gardening

 

And then she can breathe again, the fresh air of him plumping out her lungs, pillowing into her chest.  This is the only place where letting go is permissible to her, where she crashes into full surrender.  He pours his pulse down her throat; his tongue carves a tome between her thighs, and it’s the story of how this coming together is an orchid, blooming in aching night, forever free from daylight’s scrutiny.

 

--

 

Then at certain moments I remember one of his words and I suddenly feel the sensual woman flaring up, as if violently caressed. I say the word to myself, with joy. It is such a moment that my true body lives. - Anais Nin.

 

Dirty Pretty Things

Put your hands on my knees, she said, and think of me as a book you’ve been dying to read.

- Michael Faudet, Dirty Pretty Things

Oh, this book does things to me.  The most wonderful things.

52 weeks words + images | week eight

cage-free

He told her that her rib cage was big to accommodate the size of her heart.  Without the confines of those twenty-four ivory bars, it would take reckless flight, careening into passions that would leave a dull scar on its wings. Swooping down purposely, it would pull her along into the sinking mirrors of his eyes, part her thighs in response to the full lips that bite into her own.  Enclosure was impregnable, but less intoxicating.   And the safety is an illusion; the devastating consequence of a heart that never breaks free of its prison is that it dehydrates slowly. This heart speaks for us with brittle-boned words that turn to dust the second they leave our mouths.

 

© Jennifer Summer | 2015

© Jennifer Summer | 2015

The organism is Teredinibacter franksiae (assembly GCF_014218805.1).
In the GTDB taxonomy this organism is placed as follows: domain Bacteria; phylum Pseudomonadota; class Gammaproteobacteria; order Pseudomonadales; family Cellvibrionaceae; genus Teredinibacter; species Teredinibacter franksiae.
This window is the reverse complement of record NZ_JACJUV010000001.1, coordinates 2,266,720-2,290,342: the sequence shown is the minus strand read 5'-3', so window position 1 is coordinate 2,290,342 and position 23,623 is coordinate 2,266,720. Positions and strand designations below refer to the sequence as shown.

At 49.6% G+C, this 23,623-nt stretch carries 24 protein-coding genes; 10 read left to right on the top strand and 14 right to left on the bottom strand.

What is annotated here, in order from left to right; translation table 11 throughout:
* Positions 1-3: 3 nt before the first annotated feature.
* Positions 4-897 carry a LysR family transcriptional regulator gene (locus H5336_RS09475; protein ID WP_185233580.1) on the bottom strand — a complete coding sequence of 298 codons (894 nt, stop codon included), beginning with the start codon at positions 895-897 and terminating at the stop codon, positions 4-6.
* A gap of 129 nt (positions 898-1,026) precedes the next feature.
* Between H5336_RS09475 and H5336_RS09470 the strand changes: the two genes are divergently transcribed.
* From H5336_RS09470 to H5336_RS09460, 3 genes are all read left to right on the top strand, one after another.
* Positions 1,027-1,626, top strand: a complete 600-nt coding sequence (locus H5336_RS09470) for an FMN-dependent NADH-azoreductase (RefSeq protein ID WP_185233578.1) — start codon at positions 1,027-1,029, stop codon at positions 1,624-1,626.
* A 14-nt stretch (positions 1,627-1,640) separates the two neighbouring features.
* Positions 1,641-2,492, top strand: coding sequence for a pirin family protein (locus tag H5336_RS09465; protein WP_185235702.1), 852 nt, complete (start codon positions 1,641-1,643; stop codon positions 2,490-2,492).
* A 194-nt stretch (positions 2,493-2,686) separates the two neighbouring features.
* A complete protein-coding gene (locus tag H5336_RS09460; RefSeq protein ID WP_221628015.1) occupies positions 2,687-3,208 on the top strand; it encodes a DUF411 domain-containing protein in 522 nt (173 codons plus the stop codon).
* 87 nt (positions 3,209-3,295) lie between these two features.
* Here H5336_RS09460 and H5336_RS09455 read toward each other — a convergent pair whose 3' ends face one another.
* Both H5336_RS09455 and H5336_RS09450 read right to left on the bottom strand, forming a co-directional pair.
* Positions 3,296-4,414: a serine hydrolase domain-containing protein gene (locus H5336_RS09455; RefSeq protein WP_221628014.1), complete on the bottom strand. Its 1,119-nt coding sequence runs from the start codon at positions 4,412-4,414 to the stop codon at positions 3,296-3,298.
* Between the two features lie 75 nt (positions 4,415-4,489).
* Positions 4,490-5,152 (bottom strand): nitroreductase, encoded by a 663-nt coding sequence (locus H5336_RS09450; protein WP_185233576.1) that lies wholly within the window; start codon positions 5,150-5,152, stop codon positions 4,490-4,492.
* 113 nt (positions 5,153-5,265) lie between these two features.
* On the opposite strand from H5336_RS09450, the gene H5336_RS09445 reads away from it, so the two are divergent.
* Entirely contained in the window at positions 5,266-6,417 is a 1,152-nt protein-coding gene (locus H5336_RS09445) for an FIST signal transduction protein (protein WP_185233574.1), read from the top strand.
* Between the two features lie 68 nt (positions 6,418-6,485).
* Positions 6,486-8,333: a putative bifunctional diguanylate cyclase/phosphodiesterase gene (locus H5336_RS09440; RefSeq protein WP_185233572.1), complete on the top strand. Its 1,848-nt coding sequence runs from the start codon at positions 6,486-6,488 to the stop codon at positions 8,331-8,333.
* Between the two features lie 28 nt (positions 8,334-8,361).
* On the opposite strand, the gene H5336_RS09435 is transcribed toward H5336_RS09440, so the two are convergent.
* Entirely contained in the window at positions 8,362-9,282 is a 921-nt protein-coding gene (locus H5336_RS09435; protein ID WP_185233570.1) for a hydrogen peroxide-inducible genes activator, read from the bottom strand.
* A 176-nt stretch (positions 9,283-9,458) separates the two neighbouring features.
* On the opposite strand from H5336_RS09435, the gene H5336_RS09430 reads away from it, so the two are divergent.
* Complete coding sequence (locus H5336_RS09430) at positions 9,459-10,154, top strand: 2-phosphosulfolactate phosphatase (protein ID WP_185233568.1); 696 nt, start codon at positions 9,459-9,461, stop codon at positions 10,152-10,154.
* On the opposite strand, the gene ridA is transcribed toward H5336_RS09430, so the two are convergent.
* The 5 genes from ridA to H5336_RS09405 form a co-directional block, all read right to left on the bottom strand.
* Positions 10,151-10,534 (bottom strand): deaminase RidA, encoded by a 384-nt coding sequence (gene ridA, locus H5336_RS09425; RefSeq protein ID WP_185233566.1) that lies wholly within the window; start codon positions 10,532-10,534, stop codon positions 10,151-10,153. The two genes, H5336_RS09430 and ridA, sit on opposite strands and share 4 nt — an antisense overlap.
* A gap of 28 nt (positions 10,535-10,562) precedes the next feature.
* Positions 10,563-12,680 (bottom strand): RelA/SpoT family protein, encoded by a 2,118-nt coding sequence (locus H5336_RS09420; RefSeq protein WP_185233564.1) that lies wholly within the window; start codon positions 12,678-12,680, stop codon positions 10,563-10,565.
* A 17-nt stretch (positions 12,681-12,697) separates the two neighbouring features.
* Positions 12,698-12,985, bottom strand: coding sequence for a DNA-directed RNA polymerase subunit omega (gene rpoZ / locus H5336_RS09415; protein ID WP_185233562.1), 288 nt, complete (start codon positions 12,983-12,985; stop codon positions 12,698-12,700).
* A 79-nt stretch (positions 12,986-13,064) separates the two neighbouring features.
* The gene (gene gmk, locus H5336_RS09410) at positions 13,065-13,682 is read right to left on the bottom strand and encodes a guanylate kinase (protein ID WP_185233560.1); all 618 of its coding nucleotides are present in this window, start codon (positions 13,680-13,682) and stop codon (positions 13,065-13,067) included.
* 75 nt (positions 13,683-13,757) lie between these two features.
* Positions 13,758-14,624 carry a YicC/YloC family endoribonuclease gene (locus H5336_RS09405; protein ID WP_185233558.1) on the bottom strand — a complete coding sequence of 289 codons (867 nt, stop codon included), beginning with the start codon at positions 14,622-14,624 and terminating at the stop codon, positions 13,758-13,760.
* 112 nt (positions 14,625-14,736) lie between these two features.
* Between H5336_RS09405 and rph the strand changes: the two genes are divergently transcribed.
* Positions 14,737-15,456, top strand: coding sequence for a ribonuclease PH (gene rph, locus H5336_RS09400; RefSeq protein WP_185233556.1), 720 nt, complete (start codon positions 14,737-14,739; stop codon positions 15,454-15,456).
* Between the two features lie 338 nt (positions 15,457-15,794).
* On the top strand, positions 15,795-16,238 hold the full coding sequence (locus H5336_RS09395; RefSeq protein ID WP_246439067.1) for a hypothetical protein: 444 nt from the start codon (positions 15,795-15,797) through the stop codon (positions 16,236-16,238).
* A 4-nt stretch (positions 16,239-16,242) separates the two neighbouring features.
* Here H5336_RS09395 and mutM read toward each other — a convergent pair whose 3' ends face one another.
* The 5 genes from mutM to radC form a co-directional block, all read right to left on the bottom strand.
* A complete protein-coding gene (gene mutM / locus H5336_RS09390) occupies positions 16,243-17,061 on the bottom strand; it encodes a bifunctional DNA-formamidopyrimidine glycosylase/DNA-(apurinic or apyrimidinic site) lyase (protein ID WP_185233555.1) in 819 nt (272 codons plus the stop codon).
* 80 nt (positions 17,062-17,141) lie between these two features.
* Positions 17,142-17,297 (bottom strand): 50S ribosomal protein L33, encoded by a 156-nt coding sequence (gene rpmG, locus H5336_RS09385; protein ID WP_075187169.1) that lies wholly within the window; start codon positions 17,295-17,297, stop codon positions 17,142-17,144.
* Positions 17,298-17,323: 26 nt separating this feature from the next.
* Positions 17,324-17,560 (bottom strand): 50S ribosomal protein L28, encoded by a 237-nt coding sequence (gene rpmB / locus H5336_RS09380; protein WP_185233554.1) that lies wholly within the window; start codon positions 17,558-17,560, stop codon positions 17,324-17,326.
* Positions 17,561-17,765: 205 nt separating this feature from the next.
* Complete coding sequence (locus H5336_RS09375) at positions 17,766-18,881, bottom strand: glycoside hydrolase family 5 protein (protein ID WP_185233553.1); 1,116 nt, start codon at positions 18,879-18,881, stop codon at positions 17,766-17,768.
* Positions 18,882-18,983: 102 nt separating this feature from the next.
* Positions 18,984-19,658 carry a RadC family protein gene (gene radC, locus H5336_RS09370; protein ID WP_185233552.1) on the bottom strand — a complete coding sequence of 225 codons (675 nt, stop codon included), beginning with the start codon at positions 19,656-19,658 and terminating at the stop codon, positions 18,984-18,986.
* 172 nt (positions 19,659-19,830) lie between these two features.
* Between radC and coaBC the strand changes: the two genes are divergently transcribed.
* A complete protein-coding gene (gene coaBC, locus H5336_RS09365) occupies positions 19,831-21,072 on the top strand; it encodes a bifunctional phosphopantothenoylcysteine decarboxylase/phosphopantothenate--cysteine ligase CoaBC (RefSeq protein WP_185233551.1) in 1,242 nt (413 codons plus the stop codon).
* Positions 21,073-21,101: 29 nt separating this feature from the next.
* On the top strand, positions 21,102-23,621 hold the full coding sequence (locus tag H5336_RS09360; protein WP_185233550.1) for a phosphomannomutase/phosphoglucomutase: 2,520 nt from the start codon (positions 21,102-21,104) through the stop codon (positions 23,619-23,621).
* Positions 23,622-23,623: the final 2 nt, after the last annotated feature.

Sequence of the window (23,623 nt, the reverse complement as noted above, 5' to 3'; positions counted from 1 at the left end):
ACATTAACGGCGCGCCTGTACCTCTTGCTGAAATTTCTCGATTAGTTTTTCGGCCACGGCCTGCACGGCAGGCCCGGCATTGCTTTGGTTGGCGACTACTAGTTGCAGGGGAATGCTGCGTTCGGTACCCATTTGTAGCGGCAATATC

52 weeks words + images | week six

 

milk

--

And we were the girls who were told we’d be ‘spoiled’ if we let anything inside us before marriage; a tampon, a penis, a finger.  Like a forgotten carton of milk left to curdle on a kitchen counter, light-swept with the day’s dying sun, our future righteous husbands could smell it a mile away.  Our sin, our trespass.  Our ache.

But what they didn’t count on was us finding something delicious in the damage.  We weren’t giving away our virginity, we were taking our pleasure.  And if it meant we were unclean, we learned to love that, too. Our lovers were leavers of bruises, blueberry-stains on our thighs and arms, they were the ladder of bites up a spine.  It was better than anything else God had yet to offer. 

We sat with our legs slightly open, we ate with our fingers.  We tipped our faces toward the sun.  We were the girls who would scream into the wind, who would kiss our sisters hard on the lips and spill ancient words into their mouths: Part the clouds, find your moon.  Howl.

 

image.jpg
 

52 weeks words + images | week four

growing out

It’s all still there, in your lungs; the living memory of every gasp you took in fear or elation or bliss; all those atoms that made up the physical response of a singular moment.  You swallowed them down and the seeds for these stories were planted. One day, that story will begin to grow.  It will wind its branches through your chest, creeping up the back of your throat, knocking tentatively at the door of your voice and it will wait to be told.  When you spin your tale, you flourish.  Those tiny moments become the roots that tether you to this life, this truth ripens into the breath of your song.

image & words © Jennifer Summer | 2015

image & words © Jennifer Summer | 2015


shooting arrows at the sky

 

out of my way
you missed with your magic
out of my way
you see, you missed with your magic
out of my way
you see, you missed with your magic
I'm fighting when you fallback
I'm shooting arrows at the sky.

- ‘Shooting Arrows at the Sky’ | Santigold